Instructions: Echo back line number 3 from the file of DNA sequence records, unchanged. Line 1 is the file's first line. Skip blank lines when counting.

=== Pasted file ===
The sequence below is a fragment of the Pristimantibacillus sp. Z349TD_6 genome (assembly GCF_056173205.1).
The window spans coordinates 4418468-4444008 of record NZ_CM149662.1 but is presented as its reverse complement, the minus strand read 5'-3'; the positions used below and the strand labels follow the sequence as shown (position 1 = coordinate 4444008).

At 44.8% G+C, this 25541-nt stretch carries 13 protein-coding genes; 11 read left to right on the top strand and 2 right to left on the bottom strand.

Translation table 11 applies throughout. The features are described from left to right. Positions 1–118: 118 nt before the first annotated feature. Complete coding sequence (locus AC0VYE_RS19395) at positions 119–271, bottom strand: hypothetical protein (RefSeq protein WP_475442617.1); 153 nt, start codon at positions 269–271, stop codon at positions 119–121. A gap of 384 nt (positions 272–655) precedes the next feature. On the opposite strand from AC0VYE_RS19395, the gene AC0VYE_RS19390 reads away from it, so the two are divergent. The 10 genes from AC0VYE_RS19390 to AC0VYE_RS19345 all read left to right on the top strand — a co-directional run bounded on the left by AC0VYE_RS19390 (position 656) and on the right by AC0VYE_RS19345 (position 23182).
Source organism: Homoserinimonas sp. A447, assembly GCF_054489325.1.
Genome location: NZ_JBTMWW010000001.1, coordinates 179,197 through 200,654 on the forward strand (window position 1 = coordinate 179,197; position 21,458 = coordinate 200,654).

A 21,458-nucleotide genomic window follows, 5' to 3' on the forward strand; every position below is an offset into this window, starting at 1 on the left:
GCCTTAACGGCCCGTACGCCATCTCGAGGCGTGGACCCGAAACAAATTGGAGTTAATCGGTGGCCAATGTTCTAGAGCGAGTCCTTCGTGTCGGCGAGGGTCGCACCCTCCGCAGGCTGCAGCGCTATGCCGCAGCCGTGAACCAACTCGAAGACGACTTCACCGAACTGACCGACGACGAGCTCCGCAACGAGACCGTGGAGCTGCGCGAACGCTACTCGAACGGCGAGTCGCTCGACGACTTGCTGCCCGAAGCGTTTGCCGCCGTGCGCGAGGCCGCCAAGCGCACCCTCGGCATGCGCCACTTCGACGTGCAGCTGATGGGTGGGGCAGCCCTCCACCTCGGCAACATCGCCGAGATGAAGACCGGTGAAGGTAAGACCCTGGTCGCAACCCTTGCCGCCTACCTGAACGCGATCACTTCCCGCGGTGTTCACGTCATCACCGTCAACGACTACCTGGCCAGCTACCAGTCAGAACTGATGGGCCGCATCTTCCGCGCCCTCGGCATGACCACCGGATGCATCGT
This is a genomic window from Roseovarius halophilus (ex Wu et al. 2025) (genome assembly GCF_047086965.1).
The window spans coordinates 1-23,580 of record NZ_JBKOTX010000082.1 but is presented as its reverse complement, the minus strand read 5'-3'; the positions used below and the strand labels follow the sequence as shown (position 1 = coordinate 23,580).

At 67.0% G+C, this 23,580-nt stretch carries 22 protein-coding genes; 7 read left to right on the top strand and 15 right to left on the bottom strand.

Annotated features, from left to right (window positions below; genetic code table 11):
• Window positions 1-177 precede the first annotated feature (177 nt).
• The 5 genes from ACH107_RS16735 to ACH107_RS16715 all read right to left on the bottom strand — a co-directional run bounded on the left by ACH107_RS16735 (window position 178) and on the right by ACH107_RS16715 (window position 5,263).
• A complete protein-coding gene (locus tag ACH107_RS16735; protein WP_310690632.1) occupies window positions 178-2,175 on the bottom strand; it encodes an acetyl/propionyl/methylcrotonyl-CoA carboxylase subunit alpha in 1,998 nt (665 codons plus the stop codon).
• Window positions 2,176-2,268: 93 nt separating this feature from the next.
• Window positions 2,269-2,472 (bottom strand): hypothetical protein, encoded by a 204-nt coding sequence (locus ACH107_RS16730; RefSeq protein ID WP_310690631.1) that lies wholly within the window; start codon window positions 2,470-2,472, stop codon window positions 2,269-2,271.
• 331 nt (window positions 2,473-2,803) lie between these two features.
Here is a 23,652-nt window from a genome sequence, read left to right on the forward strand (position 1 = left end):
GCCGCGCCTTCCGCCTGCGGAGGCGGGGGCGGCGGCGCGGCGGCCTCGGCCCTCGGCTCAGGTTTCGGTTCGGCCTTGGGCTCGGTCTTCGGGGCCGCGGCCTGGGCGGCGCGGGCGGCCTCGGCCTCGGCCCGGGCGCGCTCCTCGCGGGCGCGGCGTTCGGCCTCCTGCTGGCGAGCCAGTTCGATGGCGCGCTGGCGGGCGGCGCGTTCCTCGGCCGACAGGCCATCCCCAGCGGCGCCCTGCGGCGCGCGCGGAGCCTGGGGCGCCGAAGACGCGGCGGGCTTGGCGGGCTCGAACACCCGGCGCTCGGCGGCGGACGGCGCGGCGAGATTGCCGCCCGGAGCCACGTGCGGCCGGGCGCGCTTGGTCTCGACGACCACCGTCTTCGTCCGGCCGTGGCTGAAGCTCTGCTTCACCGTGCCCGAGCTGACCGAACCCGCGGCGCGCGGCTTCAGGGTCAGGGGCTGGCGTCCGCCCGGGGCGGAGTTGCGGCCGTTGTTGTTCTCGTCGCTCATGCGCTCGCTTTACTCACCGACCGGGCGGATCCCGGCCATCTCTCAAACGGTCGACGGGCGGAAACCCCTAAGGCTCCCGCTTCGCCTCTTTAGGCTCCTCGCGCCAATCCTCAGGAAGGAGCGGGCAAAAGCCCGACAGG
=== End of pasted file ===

At 44.8% G+C, this 25541-nt stretch carries 13 protein-coding genes; 11 read left to right on the top strand and 2 right to left on the bottom strand.